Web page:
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Potential to be rather awe-inspiring at times - 78%

Innersfree, February 23rd, 2013

Pagan's Mind wear their influences on their sleeve. But unlike many many progressive bands, this influence does not lapse into outright plagiarism. Listening to this evokes many familiar names, particularly that of Dream Theater, but also say Stratovarius and others. But the band's expression is truly their own, with a strangely futuristic sound permeating dominating the entire record.

What struck me instantly about this band was that they had the ability to write actual songs. The opening tracks show the album at its strongest, with some great vocal melodies. And did I talk about the guitar on this yet? Well I guess not, but its hard enough to hold back. Jorn Lofstad, who I'd never heard of previously, is impeccable on guitar here. Far more of the Adrian Smith mold than the Dave Murray ilk, Jorn's soloing is rather sublime, keeping at just the right pace and rarely ever giving way to excess. It is in fact his sense of melody that keeps the album going during its more tiresome parts.

That's not to detract from the performance of the rest of the band here, and its quite a relief to actually hear the bass play as prominent a role as this in this genre. That said, while the vocals here seem to work excellently for a few songs - I do find them far too one-dimensional for an album as a whole. This severely detracts from the album as it goes through its length, making the songs sound a lot more impersonal and aloof than they really should. Sadly enough, the general songwriting quality of the album also steadily slips away after the first few tracks. Much of the record is stuck on one tempo, and while there are several memorable sections - simply owing to the ability of the band itself, I cannot help but think this could have been much much more than this.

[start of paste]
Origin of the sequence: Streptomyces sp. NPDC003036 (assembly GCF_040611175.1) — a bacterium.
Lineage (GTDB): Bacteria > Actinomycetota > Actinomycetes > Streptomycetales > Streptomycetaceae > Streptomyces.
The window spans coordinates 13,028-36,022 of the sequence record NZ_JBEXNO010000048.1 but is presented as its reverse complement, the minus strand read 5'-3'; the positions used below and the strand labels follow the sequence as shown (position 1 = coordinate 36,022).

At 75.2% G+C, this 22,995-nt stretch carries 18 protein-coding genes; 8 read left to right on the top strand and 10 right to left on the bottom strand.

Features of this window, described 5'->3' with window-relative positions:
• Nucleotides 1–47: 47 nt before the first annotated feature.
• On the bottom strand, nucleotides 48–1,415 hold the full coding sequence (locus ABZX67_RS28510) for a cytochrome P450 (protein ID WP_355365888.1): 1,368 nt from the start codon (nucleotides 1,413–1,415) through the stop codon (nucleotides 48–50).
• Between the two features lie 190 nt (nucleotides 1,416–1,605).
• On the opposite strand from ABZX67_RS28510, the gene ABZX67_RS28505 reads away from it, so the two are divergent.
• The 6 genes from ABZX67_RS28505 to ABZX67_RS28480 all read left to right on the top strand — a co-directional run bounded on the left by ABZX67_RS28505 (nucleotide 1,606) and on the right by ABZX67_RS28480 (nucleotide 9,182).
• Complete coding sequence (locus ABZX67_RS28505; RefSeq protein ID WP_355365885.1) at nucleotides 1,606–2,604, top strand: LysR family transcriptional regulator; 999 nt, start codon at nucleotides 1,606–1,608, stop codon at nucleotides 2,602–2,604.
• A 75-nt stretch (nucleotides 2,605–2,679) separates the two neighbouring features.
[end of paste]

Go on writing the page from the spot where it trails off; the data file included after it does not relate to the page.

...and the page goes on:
The album is quite overlong and several songs sandwiched midway through the album's length, including most prominently, the 9 or so minute instrumental; could have been cut down to size much as the opening tracks on the album have. Things only truly get back to their initial strength with the competent ballad (interlude?) in 'In Brilliant White Light' and the precise 'Aegan Shores' which features another great solo by Jorn. The closer has some interesting sections, but again, much like the bulk of the album - lacks the sheer memorability that some of the highlighted tracks have.

Pagan's Mind is no doubt a much needed breath of fresh air in an otherwise moribund genre. But there's still plenty of work left to make this nearly as brilliant as it often hints at being. I've heard several songs off follow-ups to this album and they do show signs that the band has actually gone down the right road after all, but that's for another review.

Highlights : Through Osiris' Eyes, Entrance Stargate, Aegan Shores